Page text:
The top-10 male high school athletes from the 2012-13 season were voted on by the Glendale News-Press sports department. These are selections 2-10. See the Aug. 22 edition for the Male Athlete of the Year. 2 Michael Davis, Glendale High track and football, senior - Success began and ended with speed for the two-way sports star. The area's fastest sprinter was a do-it-all first-team All-Pacific League and All-Area pick in football, as well as the first All-CIF football selection for the Nitros in roughly two decades.
SPORTS
By Charles Rich, charles.rich@latimes.com | January 26, 2013
It's no secret the Western State Conference has enjoyed paramount success lately, as two women's tennis teams have won state championships each of the last two seasons. It's something that Glendale Community College women's tennis Coach Bob Donaghy is mindful off since he's seen plenty of Santa Monica City College and Ventura first-hand. Ventura won the state title last season after Santa Monica accomplished the feat in 2011. While Donaghy expects those programs to be at or near the top of conference again this season, he's eager to find out if the Vaqueros have the right mix to record a second straight top-three finish in conference.
SPORTS
By Charles Rich | November 6, 2012
It's been a tough run the last couple of seasons for the Glendale Community College women's basketball team. In that stretch, the Vaqueros have gone 6-44 and 3-21 in the Western State Conference's South Division. While times have been tough, it hasn't deterred coach Carrie Miller from hitting the recruiting trails around Los Angeles to bring in a new wave of talent and depth to help change the program's landscape. "It can be hard to get people to come here after not winning a game two years ago and six last year," Miller said.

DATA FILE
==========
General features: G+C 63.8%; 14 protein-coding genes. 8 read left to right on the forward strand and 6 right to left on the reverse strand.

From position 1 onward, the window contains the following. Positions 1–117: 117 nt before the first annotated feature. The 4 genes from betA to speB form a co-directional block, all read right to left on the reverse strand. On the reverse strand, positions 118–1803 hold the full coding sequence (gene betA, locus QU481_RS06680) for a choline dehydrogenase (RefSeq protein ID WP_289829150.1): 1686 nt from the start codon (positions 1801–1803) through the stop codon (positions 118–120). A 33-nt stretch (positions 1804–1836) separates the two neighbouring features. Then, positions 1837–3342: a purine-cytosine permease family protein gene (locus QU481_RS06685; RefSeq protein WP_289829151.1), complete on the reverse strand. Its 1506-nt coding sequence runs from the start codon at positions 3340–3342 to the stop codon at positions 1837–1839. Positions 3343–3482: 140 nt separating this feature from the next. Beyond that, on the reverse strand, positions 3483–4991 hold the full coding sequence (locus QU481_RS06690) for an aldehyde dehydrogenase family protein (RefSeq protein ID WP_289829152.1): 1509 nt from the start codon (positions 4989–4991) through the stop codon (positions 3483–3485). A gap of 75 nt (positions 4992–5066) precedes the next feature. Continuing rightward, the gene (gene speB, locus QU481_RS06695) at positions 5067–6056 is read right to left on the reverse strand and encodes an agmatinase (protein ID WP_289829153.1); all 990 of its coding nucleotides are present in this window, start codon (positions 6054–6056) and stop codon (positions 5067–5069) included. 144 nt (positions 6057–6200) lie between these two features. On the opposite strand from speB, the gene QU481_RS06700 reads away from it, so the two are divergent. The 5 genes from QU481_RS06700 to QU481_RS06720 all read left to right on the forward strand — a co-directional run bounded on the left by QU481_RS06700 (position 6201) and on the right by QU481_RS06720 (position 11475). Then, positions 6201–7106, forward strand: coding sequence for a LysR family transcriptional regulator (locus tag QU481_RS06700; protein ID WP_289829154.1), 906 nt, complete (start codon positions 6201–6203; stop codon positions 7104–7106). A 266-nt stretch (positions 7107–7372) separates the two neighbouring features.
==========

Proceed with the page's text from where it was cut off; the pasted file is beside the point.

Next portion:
SPORTS
By Gabriel Rizk | May 19, 2012
LA CRESCENTA — While it was hosted by the Crescenta Valley High Falcons and featured more than half the other teams from the Pacific League, the championship round of the 2012 Crescenta Valley Passing Tournament was dominated by the Foothill League. By the semifinals of the two-day tournament that concluded Saturday afternoon, the final four consisted of Foothill mainstays Hart, Valencia and Saugus and Arcadia, which shared the Pacific League title last season. Hart bested Valencia, 30-24, in the championship round.
NEWS
By Brittany Levine, brittany.levine@latimes.com | April 10, 2012
Councilman Frank Quintero is Glendale's newest mayor following a tense tie vote on the dais last week, with the city's now-former mayor breaking the tie Tuesday. Councilwoman Laura Friedman said before the vote Tuesday that she planned to vote for Quintero because he doesn't plan to run for council next April, and this year would be his last chance to have the title. “It's a courtesy that I would extend to anyone else on the dais,” Friedman said. Quintero took his position immediately after the 3-2 vote, with Councilmen Ara Najarian and Rafi Manoukian dissenting.
THE818NOW
January 17, 2012
As the price tag for California's bullet train has soared to nearly $100 billion, a central argument for forging ahead with the controversial project is an even loftier figure: the $171 billion that promoters recently estimated will be needed for new roads and airports if no high-speed rail is built. Without a fast-rail network, they warn, the state would have to add 2,300 miles of highway and roughly the equivalent of another Los Angeles International Airport to handle a projected surge in future travel.